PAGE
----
In the Orthodox Church, the last Sunday before Great Lent—the day on which, at Vespers, Lent is liturgically announced and inaugurated—is called Forgiveness Sunday. On the morning of that Sunday, at the Divine Liturgy, we hear the words of Christ:
“If you forgive men their trespasses, your heavenly Father will also forgive you, but if you forgive not men their trespasses, neither will your Father forgive your trespasses...” (Mark 6:14-15).
Then after Vespers—after hearing the announcement of Lent in the Great Prokeimenon: “Turn not away Thy face from Thy child, for I am afflicted! Hear me speedily! Draw near unto my soul and deliver it!”, after making our entrance into Lenten worship, with its special melodies, with the prayer of Saint Ephraim the Syrian, with its prostrations—we ask forgiveness from each other, we perform the rite of forgiveness and reconciliation. And as we approach each other with words of reconciliation, the choir intones the Paschal hymns, filling the church with the anticipation of Paschal joy.
What is the meaning of this rite? Why is it that the Church wants us to begin the Lenten season with forgiveness and reconciliation? These questions are in order because for too many people Lent means primarily, and almost exclusively, a change of diet, the compliance with ecclesiastical regulations concerning fasting. They understand fasting as an end in itself, as a “good deed” required by God and carrying in itself its merit and its reward. But the Church spares no effort in revealing to us that fasting is but a means, one among many, towards a higher goal: the spiritual renewal of man, his return to God, true repentance and, therefore, true reconciliation. The Church spares no effort in warning us against a hypocritical and pharisaic fasting, against the reduction of religion to mere external obligations. As a Lenten hymn says:
“In vain do you rejoice in not eating, O soul!
For you abstain from food,
But from passions you are not purified.
If you persevere in sin, you will perform a useless fast!”
Now, forgiveness stands at the very center of Christian faith and of Christian life because Christianity itself is, above all, the religion of forgiveness. God forgives us, and His forgiveness is in Christ, His Son, whom He sends to us so that by sharing in His humanity we may share in His love and be truly reconciled with God. Indeed, Christianity has no other content but love. And it is primarily the renewal of that love, a growth in it, that we seek in Great Lent, in fasting and prayer, in the entire spirit and the entire effort of that season. Thus, truly forgiveness is both the beginning of, and the proper condition for, the Lenten season.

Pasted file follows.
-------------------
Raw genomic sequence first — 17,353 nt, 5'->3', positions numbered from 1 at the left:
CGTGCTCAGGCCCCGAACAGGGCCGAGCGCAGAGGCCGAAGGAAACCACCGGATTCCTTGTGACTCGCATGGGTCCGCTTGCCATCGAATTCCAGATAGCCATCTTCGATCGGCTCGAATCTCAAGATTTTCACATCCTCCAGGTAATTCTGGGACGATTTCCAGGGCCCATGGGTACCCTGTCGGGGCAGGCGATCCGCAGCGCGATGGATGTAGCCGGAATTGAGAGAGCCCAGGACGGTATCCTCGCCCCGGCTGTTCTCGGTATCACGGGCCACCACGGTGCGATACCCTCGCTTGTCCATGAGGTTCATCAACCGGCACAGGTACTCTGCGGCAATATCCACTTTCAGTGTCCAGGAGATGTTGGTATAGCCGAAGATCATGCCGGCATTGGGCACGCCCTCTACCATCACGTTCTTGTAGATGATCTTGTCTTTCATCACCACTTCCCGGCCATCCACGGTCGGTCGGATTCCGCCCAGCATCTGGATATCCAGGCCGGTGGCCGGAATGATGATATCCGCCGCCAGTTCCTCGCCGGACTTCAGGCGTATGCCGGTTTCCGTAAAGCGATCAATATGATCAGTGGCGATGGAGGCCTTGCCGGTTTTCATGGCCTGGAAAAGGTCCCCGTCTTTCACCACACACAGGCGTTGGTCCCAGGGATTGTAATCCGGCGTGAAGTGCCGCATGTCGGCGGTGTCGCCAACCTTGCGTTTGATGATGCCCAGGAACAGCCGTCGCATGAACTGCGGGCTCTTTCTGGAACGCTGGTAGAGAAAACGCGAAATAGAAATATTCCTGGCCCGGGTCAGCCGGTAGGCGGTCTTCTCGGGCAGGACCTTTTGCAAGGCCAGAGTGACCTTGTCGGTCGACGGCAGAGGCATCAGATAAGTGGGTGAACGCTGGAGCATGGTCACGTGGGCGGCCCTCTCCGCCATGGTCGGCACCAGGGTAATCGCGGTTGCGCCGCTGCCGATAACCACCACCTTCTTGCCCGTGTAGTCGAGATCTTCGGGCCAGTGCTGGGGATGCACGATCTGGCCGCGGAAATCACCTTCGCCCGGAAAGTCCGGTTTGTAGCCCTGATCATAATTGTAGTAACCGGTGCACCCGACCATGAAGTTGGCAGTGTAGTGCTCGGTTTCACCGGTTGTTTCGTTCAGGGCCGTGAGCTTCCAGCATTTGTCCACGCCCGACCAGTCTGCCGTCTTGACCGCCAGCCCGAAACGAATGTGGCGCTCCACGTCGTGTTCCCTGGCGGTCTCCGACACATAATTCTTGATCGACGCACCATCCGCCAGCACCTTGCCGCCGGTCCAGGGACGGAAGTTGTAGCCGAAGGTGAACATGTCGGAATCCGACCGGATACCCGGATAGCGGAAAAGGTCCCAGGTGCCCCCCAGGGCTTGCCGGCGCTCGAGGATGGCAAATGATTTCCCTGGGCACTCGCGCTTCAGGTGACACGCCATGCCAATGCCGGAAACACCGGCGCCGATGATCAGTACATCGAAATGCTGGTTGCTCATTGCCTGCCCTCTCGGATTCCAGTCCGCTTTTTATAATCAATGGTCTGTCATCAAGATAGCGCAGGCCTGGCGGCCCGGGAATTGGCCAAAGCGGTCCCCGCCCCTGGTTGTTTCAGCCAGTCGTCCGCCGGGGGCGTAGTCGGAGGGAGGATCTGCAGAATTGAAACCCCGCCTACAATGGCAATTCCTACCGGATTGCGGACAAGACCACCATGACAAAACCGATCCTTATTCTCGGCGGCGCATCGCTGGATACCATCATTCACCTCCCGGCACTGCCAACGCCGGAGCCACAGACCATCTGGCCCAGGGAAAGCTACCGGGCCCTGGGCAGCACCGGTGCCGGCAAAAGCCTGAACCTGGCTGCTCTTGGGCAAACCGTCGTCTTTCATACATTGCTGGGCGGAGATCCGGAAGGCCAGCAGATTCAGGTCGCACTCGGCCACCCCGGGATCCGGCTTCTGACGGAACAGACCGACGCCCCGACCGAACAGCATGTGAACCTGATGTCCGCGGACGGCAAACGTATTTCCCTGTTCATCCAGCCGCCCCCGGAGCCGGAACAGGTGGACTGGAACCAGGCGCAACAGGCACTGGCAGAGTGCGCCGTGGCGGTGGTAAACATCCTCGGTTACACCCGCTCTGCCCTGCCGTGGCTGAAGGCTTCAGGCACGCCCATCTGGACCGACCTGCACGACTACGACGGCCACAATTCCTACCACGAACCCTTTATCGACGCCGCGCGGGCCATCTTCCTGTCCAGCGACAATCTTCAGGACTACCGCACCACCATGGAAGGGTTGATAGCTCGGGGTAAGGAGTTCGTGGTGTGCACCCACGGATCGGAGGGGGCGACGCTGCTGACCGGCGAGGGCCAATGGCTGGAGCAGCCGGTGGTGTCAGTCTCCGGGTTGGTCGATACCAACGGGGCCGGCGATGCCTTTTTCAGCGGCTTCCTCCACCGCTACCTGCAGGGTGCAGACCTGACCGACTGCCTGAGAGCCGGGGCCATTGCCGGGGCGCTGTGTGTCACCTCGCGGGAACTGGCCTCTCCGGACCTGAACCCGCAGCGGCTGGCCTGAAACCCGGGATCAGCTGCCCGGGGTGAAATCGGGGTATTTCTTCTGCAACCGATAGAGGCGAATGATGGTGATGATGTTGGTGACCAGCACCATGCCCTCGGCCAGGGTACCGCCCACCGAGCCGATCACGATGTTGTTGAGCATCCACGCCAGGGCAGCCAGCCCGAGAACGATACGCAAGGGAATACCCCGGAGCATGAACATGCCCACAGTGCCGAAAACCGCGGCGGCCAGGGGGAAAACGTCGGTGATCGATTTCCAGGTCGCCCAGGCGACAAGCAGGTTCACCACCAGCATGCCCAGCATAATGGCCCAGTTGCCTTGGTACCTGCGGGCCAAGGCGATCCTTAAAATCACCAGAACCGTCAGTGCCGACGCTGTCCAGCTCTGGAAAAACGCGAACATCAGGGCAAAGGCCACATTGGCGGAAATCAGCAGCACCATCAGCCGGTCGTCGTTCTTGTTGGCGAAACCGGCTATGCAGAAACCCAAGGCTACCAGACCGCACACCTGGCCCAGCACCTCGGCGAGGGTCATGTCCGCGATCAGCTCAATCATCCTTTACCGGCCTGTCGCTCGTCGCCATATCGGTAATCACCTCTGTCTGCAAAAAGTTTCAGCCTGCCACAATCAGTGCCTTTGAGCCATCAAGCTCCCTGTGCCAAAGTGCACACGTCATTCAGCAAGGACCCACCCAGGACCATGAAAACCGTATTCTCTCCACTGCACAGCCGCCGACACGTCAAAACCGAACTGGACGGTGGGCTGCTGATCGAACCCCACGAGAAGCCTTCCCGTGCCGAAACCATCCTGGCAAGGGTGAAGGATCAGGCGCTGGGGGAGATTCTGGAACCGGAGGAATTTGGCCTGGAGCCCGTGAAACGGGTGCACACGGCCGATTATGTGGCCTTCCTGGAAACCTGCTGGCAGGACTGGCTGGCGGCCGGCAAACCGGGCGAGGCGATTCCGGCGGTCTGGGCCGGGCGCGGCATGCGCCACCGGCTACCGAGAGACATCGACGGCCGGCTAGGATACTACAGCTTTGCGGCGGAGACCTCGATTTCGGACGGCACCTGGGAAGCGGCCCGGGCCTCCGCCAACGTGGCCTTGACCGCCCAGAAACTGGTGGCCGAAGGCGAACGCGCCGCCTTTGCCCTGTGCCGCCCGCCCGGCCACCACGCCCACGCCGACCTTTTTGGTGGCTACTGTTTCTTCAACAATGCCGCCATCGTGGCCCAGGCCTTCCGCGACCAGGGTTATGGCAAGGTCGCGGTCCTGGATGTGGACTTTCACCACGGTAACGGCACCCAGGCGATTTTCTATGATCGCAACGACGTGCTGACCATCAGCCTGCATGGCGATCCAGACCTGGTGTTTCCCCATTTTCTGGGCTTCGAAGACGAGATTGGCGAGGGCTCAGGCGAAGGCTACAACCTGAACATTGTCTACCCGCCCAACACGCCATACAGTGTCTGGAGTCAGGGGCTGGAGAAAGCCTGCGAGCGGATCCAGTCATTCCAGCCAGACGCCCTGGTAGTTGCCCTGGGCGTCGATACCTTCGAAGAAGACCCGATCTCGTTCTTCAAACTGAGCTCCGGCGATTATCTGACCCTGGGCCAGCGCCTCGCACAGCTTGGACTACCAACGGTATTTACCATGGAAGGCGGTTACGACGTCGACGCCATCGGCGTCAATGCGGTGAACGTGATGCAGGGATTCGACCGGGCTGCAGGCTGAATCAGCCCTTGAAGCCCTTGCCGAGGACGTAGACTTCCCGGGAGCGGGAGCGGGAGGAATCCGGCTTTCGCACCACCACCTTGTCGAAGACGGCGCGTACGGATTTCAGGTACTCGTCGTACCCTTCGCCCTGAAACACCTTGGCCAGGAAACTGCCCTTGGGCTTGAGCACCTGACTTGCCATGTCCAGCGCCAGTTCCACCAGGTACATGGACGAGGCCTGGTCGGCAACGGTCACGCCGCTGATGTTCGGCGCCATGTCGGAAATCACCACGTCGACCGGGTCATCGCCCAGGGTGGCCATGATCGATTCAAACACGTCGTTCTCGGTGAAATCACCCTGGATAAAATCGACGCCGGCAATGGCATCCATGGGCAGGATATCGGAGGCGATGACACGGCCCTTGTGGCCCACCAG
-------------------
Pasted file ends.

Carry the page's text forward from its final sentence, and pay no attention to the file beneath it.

One may ask, however: Why should I perform this rite when I have no “enemies?” Why should I ask forgiveness from people who have done nothing to me, and whom I hardly know? To ask these questions is to misunderstand the Orthodox teaching concerning forgiveness. It is true that open enmity, personal hatred, real animosity may be absent from our life, though if we experience them, it may be easier for us to repent, for these feelings openly contradict Divine commandments. But the Church reveals to us that there are much subtler ways of offending Divine Love. These are indifference, selfishness, lack of interest in other people, of any real concern for them—in short, that wall which we usually erect around ourselves, thinking that by being “polite” and “friendly” we fulfill God’s commandments. The rite of forgiveness is so important precisely because it makes us realize—be it only for one minute—that our entire relationship to other men is wrong, makes us experience that encounter of one child of God with another, of one person created by God with another, makes us feel that mutual “recognition” which is so terribly lacking in our cold and dehumanized world.
On that unique evening, listening to the joyful Paschal hymns we are called to make a spiritual discovery: to taste of another mode of life and relationship with people, of life whose essence is love. We can discover that always and everywhere Christ, the Divine Love Himself, stands in the midst of us, transforming our mutual alienation into brotherhood. As I advance towards the other, as the other comes to me—we begin to realize that it is Christ who brings us together by His love for both of us.
And because we make this discovery—and because this discovery is that of the Kingdom of God itself: the Kingdom of Peace and Love, of reconciliation with God and, in Him, with all that exists—we hear the hymns of that Feast, which once a year “opens to us the doors of Paradise.” We know why we shall fast and pray, what we shall seek during the long Lenten pilgrimage.
Forgiveness Sunday: the day on which we acquire the power to make our fasting—true fasting; our effort—true effort; our reconciliation with God—true reconciliation.
—Father Alexander Schmemann